Back pain is a common ailment that has a variety of causes. In some cases, it’s caused by an acute injury, while in most others, it is a result of weakness or sedentary living.
A simple movement, like bending at the hips to tie your shoe or pick up a delivered parcel, can cause you to “throw your back out” at any given moment, sometimes leading to debilitating pain that lasts weeks.
Sometimes back pain can happen and last for months with no apparent origin.
Given the myriad causes that contribute to back pain, there is no one-size fits all approach. Further, the scientific evidence for different treatments is not always clear-cut. There are, however, things you can do to help get the best result.
One of the things you can do is get the most accurate possible diagnosis of the type of disorder that is causing the pain. When the cause of the pain is identified, you can choose from the appropriate options.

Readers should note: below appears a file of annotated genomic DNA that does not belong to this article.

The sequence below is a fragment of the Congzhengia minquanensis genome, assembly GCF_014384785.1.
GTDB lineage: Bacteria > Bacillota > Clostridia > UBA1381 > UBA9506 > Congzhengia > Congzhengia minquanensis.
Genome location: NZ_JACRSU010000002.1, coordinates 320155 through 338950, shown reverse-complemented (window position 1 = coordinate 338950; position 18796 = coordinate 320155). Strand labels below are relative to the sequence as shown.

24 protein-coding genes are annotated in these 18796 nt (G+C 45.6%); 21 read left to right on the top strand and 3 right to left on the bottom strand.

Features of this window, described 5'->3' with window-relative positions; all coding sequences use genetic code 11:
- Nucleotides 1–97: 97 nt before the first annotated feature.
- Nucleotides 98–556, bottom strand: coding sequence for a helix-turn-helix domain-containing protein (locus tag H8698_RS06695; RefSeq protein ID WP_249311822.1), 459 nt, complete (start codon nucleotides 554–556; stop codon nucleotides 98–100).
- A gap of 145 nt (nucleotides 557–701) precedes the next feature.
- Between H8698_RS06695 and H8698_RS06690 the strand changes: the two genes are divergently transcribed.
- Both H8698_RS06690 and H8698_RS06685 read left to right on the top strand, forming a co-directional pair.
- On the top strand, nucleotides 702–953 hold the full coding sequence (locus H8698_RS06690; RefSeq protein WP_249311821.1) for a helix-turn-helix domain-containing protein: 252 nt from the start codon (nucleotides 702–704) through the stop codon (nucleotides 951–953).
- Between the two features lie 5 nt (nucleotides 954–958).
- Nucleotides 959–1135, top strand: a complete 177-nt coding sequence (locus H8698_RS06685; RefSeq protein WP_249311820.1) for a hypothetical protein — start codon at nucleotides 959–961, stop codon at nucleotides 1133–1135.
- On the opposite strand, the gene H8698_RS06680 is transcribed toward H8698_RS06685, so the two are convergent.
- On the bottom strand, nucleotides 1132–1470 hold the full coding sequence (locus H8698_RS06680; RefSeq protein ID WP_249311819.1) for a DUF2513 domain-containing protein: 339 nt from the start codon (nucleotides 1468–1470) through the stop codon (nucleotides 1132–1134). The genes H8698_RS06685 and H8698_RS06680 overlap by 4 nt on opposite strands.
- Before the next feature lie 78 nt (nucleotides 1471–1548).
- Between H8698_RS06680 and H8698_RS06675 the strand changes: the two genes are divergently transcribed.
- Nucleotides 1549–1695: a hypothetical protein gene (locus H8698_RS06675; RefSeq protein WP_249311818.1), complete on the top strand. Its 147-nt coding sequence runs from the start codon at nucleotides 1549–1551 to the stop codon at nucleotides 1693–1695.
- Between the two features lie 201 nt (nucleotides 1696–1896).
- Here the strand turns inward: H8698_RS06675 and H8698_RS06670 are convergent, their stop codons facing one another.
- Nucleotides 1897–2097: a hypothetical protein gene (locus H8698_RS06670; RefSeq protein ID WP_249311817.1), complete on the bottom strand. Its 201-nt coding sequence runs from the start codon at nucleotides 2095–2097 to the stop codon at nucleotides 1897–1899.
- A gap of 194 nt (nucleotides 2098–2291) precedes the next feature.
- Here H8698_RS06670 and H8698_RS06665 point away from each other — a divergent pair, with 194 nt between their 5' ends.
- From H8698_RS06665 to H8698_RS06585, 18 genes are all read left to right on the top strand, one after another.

Get someone experienced and certified to look at it. When someone understands the type of problem you have, they can offer the best recommendations for treatment.
Work with your doctor in deciding your care – this is called being an “active participant.” It means fully understanding the risks and benefits of the various treatments you’re considering and other alternative treatments that could be available.
Don’t be afraid to ask for a second opinion if your doctor recommends an invasive, experimental, or expensive treatment. Doctors tend to welcome it when patients fully participate in health care and should support your request.
Sometimes a second set of eyes can be the difference between surgery or an expense like a chiropractor compared to working with a physiotherapist.
Back pain, when not the result of an acute injury, can often be treated with more movement and muscle-strengthening through inexpensive measures.
Getting to a physiotherapist can be very helpful, provided you perform the prescribed mobility and strengthening movements at home.